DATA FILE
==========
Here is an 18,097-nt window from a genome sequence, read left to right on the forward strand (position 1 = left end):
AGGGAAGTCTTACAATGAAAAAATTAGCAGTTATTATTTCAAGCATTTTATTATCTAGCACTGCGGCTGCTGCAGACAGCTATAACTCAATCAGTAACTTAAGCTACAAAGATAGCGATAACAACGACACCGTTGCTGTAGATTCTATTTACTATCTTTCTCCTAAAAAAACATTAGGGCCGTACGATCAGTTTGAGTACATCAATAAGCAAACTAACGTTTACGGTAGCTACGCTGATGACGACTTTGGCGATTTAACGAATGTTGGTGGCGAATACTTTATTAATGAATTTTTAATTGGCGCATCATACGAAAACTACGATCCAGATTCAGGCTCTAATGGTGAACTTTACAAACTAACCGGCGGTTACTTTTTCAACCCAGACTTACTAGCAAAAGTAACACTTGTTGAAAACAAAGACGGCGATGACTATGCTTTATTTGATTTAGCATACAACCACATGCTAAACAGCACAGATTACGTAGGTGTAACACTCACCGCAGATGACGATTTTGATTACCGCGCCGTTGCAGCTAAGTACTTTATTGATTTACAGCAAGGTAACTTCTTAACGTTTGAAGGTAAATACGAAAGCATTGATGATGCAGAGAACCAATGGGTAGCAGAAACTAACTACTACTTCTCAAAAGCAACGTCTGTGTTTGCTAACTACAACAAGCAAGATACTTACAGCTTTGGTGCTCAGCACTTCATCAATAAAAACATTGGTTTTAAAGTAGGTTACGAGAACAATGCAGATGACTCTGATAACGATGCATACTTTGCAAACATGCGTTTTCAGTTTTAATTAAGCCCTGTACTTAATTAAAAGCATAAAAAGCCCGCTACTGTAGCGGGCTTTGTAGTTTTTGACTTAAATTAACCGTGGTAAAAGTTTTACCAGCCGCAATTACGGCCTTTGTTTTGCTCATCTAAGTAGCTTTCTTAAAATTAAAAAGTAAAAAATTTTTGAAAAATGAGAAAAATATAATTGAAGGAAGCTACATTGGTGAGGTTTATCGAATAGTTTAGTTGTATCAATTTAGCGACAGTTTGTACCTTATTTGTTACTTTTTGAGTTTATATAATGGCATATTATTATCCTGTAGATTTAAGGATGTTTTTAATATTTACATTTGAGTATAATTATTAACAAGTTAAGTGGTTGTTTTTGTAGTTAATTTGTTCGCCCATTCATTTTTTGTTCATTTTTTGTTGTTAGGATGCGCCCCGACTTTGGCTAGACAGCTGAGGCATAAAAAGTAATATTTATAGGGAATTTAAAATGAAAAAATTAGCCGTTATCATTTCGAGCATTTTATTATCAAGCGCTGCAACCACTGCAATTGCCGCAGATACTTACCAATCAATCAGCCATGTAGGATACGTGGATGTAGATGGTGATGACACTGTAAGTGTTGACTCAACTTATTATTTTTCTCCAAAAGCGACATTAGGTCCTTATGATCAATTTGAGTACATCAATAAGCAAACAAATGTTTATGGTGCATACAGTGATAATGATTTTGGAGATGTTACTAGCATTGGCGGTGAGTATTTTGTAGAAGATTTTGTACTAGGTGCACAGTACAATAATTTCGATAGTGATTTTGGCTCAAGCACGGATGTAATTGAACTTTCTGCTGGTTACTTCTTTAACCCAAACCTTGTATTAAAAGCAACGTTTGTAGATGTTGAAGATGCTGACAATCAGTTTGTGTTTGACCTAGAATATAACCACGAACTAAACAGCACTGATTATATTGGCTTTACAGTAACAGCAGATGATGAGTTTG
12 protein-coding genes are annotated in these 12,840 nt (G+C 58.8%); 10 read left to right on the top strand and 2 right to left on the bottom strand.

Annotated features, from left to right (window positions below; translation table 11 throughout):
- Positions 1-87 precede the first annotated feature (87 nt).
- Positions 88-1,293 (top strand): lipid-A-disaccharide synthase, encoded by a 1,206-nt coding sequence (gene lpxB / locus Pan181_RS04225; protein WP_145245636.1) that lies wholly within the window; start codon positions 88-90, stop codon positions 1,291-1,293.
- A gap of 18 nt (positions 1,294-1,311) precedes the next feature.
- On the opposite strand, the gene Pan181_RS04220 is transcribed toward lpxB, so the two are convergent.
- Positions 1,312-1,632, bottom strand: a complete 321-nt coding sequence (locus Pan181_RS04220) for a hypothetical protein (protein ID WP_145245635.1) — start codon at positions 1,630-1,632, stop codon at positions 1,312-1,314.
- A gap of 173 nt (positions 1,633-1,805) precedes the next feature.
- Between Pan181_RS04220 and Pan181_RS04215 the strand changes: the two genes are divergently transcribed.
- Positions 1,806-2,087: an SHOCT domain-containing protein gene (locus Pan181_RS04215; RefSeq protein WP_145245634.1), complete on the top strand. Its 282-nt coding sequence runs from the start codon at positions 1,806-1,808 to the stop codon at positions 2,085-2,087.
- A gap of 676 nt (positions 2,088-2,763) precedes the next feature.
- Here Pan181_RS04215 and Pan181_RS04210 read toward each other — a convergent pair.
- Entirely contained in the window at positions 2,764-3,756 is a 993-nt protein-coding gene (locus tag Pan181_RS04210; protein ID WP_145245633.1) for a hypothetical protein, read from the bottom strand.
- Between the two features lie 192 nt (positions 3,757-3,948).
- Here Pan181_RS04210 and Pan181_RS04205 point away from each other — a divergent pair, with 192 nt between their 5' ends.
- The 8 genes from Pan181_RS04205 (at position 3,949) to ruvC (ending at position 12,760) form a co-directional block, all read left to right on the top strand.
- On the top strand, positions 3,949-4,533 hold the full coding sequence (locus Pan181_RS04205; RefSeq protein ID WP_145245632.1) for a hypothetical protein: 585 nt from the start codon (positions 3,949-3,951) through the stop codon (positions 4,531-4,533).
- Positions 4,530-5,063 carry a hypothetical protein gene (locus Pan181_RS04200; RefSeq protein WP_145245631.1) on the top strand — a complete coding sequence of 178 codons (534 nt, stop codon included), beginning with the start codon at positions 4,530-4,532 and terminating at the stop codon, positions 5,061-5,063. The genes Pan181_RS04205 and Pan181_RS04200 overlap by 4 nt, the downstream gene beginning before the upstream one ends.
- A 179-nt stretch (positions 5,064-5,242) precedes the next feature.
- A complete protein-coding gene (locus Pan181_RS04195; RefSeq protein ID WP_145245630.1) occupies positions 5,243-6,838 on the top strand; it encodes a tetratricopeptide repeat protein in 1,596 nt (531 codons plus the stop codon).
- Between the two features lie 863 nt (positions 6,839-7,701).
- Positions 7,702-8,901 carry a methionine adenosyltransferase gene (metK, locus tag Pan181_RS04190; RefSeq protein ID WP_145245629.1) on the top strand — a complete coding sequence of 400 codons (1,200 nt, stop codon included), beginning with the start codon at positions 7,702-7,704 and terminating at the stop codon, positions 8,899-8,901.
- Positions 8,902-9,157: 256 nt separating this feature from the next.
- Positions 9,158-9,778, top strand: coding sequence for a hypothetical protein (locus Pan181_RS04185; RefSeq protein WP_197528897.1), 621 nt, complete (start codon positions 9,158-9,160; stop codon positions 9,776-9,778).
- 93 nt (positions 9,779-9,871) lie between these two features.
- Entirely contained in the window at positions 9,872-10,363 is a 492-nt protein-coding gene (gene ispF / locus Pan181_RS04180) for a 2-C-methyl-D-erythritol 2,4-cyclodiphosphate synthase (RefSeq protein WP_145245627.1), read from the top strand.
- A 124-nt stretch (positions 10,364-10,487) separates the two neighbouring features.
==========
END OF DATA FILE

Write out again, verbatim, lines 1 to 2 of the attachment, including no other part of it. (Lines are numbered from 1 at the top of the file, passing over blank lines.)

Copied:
Here is an 18,097-nt window from a genome sequence, read left to right on the forward strand (position 1 = left end):
AGGGAAGTCTTACAATGAAAAAATTAGCAGTTATTATTTCAAGCATTTTATTATCTAGCACTGCGGCTGCTGCAGACAGCTATAACTCAATCAGTAACTTAAGCTACAAAGATAGCGATAACAACGACACCGTTGCTGTAGATTCTATTTACTATCTTTCTCCTAAAAAAACATTAGGGCCGTACGATCAGTTTGAGTACATCAATAAGCAAACTAACGTTTACGGTAGCTACGCTGATGACGACTTTGGCGATTTAACGAATGTTGGTGGCGAATACTTTATTAATGAATTTTTAATTGGCGCATCATACGAAAACTACGATCCAGATTCAGGCTCTAATGGTGAACTTTACAAACTAACCGGCGGTTACTTTTTCAACCCAGACTTACTAGCAAAAGTAACACTTGTTGAAAACAAAGACGGCGATGACTATGCTTTATTTGATTTAGCATACAACCACATGCTAAACAGCACAGATTACGTAGGTGTAACACTCACCGCAGATGACGATTTTGATTACCGCGCCGTTGCAGCTAAGTACTTTATTGATTTACAGCAAGGTAACTTCTTAACGTTTGAAGGTAAATACGAAAGCATTGATGATGCAGAGAACCAATGGGTAGCAGAAACTAACTACTACTTCTCAAAAGCAACGTCTGTGTTTGCTAACTACAACAAGCAAGATACTTACAGCTTTGGTGCTCAGCACTTCATCAATAAAAACATTGGTTTTAAAGTAGGTTACGAGAACAATGCAGATGACTCTGATAACGATGCATACTTTGCAAACATGCGTTTTCAGTTTTAATTAAGCCCTGTACTTAATTAAAAGCATAAAAAGCCCGCTACTGTAGCGGGCTTTGTAGTTTTTGACTTAAATTAACCGTGGTAAAAGTTTTACCAGCCGCAATTACGGCCTTTGTTTTGCTCATCTAAGTAGCTTTCTTAAAATTAAAAAGTAAAAAATTTTTGAAAAATGAGAAAAATATAATTGAAGGAAGCTACATTGGTGAGGTTTATCGAATAGTTTAGTTGTATCAATTTAGCGACAGTTTGTACCTTATTTGTTACTTTTTGAGTTTATATAATGGCATATTATTATCCTGTAGATTTAAGGATGTTTTTAATATTTACATTTGAGTATAATTATTAACAAGTTAAGTGGTTGTTTTTGTAGTTAATTTGTTCGCCCATTCATTTTTTGTTCATTTTTTGTTGTTAGGATGCGCCCCGACTTTGGCTAGACAGCTGAGGCATAAAAAGTAATATTTATAGGGAATTTAAAATGAAAAAATTAGCCGTTATCATTTCGAGCATTTTATTATCAAGCGCTGCAACCACTGCAATTGCCGCAGATACTTACCAATCAATCAGCCATGTAGGATACGTGGATGTAGATGGTGATGACACTGTAAGTGTTGACTCAACTTATTATTTTTCTCCAAAAGCGACATTAGGTCCTTATGATCAATTTGAGTACATCAATAAGCAAACAAATGTTTATGGTGCATACAGTGATAATGATTTTGGAGATGTTACTAGCATTGGCGGTGAGTATTTTGTAGAAGATTTTGTACTAGGTGCACAGTACAATAATTTCGATAGTGATTTTGGCTCAAGCACGGATGTAATTGAACTTTCTGCTGGTTACTTCTTTAACCCAAACCTTGTATTAAAAGCAACGTTTGTAGATGTTGAAGATGCTGACAATCAGTTTGTGTTTGACCTAGAATATAACCACGAACTAAACAGCACTGATTATATTGGCTTTACAGTAACAGCAGATGATGAGTTTG